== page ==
little scratch (deliberately styled in lower case) is adapted by Miriam Battye from Rebecca Watson’s 2020 debut novel, and was first staged at the Hampstead Theatre in 2021. It now transfers, with a slight cast change, to the New Diorama.
Love London Love Culture’s Emma Clarendon takes a look at what critics have said about Lolita Chakrabarti’s staging of Maggie O’Farrell’s novel, Hamnet.
Directed by Lisa Millar and choreographed by Christopher Tendai, Wonderland in Alice is an original adaptation of Lewis Carroll’s tale that explores its themes and tropes through contemporary dance and music, trippy visuals and dynamic stage design.
A good double bill of one act plays can be a bit of a rarity. It might consist of pieces with radically different themes by diverse writers who adopt varying tones forming an unsatisfactory pairing. Or it might just gel as a cohesive evening where each element benefits from the presence of the other and enhances the overall experience. Fortunately Generation Games, currently playing at the White Bear Theatre, falls into the latter category with both plays examining intergenerational gay relationships.
It’s a joy to have the intimate Swan auditorium open again, refurbished after going dark in the first sudden Covid closure, and to see once again a strong, nimble RSC ensemble conjuring up the past in Hamnet.
The sun is setting on Michael Longhurst’s time at the Donmar Warehouse and his penultimate production is a timeless classic, Noel Coward’s sparky and charismatic relationship comedy about middle aged love, Private Lives, a fairly safe bet which this century alone has resulted in some great comic pairings from Alan Rickman and Lindsay Duncan to Toby Stephens and Anna Chancellor. But Coward’s work is tricky to get right and it always looks far easier than it really is.
This touring production of Home, I’m Darling did have me questioning the role we all play in setting out norms and the judgements we make about people, lifestyle choices and assets but it was certainly not a gloomy comment on any of that. All in all it was a perfect combination of vintage style, jive and humour.
The Downstairs studio space of the Hampstead Theatre manages to continue to offer an opportunity to go beyond the usual naturalism of traditional storytelling, and this is exemplified by Cordelia Lynn’s new play Sea Creatures, which is an experiment in new writing, partly a family play and partly a symbolist drama. While not entirely successful, it does have its good points.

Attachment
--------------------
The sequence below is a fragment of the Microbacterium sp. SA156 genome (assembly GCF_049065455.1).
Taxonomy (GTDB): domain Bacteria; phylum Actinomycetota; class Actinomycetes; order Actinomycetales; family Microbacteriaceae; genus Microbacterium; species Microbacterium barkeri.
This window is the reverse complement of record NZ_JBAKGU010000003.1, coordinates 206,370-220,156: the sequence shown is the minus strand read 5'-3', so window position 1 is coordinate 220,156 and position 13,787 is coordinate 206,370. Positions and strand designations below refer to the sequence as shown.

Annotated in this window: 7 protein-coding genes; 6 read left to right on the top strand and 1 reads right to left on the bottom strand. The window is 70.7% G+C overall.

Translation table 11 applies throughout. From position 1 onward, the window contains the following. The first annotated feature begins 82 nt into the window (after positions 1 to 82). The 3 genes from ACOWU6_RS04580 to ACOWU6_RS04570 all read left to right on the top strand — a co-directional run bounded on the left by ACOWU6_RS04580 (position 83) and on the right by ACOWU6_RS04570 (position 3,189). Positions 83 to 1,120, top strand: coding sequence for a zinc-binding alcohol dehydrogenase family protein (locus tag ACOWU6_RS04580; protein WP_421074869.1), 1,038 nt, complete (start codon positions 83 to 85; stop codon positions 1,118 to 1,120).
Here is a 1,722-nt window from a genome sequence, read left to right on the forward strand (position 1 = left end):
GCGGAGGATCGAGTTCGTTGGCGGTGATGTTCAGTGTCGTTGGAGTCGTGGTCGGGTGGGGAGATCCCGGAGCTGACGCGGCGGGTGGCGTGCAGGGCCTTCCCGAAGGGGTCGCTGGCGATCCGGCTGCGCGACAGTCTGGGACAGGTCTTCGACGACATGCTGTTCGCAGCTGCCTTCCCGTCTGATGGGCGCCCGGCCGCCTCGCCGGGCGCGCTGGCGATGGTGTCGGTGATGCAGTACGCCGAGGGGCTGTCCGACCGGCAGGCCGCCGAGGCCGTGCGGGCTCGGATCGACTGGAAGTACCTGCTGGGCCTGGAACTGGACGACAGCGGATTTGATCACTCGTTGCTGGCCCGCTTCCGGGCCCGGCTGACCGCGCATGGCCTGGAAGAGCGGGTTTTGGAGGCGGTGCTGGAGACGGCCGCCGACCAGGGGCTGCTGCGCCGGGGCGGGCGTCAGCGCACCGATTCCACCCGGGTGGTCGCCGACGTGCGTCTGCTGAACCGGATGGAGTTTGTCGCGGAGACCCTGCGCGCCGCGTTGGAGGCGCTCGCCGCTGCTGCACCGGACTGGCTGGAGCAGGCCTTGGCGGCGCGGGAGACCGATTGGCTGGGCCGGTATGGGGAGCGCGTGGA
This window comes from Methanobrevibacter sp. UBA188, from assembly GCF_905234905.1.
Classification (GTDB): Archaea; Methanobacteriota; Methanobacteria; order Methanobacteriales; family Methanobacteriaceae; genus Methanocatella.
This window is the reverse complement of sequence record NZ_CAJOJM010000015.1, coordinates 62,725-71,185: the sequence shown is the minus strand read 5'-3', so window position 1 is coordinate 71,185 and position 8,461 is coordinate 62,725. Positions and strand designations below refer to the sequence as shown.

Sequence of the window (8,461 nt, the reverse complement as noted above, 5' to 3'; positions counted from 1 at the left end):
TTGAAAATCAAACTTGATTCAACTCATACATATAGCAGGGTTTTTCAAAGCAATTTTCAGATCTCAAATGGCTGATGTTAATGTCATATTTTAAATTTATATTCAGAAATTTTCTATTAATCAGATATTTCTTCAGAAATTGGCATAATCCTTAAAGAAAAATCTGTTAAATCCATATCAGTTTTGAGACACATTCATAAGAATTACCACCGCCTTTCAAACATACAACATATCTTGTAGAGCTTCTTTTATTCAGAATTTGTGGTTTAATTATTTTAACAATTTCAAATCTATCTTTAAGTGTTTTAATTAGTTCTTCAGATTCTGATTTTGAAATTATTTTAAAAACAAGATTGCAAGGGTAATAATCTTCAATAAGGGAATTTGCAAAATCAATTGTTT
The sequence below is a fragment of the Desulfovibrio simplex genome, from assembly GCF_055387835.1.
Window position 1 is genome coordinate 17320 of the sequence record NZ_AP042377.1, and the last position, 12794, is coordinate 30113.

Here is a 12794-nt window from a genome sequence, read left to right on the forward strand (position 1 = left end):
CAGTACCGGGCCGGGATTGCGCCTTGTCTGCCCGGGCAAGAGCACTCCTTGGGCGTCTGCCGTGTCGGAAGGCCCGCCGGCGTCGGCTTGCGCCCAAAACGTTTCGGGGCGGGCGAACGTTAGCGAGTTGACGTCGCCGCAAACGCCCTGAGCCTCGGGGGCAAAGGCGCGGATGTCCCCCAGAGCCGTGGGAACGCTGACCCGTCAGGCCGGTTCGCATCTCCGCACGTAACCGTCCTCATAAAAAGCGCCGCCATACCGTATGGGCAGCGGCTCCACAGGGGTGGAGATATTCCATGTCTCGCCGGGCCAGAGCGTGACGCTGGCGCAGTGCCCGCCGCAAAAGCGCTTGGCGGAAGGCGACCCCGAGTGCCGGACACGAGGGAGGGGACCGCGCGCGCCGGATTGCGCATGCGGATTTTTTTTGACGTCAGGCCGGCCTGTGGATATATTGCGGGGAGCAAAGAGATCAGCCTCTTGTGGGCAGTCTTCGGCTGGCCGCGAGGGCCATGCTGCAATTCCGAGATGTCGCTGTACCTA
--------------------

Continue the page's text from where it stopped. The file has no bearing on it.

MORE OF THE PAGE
Celebrating over 50 years since its initial publication, Judith Kerr’s Mog the Forgetful Cat is now an institution for families all across the UK, as they settle down to a bedtime story together. As the nation’s favourite feline, it’s perhaps surprising that it has taken a golden anniversary to see Mog hit our stages
The RSC’s production of Julius Caesar is dynamic and refreshing. Atri Banerjee’s directorial debut for the company is a brave, brilliant and bold experience, bringing this 400-year-old play bounding on to the stage in a way that has never been seen before but is most definitely a must see.
Emma Rice’s adaptation of Brief Encounter certainly adds a fresh look at the 1945 British romantic film directed by David Lean, which had originally been adapted from the Noël Coward play of 1936, Still Life.
Eugene O’Hare’s astonishing three-hander, The Dry House, premiering at the new Marylebone Theatre in a well nigh perfect production by the author himself, continues to demonstrate his remarkable ability to pan beautiful gold from ugliness.
Children will be spellbound by the magic of the set and the catchy tunes in The Lost Spells, and adults will be reminded of the innocence of their childhoods. All will be reminded of the beauty of the natural world, and hopefully inspired to protect it. A delight.
It doesn’t take long to understand why Rafaella Marcus’ debut play Sap garnered so many rave reviews at last year’s Edinburgh Fringe. The quality of the writing and its exceptional delivery under Jessica Lazar’s direction make an instant impression, even before the complexity of the play and its themes fully comes to light.
We are not meant to be sure of anything, but the author is no Florin Zeller. What we do know is that the infuriating, self-consciously poetic piece Sea Creatures at the Hampstead Theatre was written by Cordelia Lynn during a four week writers’ “residency” in America.
Wow! James Norton naked! Wow! New play by Ivo van Hove. Wow! It’s four hours long. Wow! Wow! Wow! The much anticipated play of the year, an adaptation of Hanya Yanagihara’s 700-page bestselling novel of 2015 A Little Life, comes to the West End in a huge blaze of publicity.
For Black Boys Who Have Considered Suicide When the Hue Gets Too Heavy at the Apollo Theatre is a powerful and thought-provoking production which offers a unique perspective on the challenges faced by young black men in today’s society.
Sucker Punch by Roy Williams delivers more than one or two physical and emotional punches throughout the play. Set within the boxing club environment throughout the production. Every battle fought within the play takes place in or around the boxing ring.
The Union Theatre reopened some time ago but Betty Blue Eyes is its first in house production since then, a revival of the Stiles and Drewe musical from 2011 about social mobility, the wedding of Princess Elizabeth in 1947 and a pig heist.
Love London Love Culture’s Emma Clarendon looks at what is being said about Berlusconi – A New Musical, based around the politician Silvio Berlusconi. The musical continues to play at the Southwark Playhouse’s Elephant venue until 29 April 2023.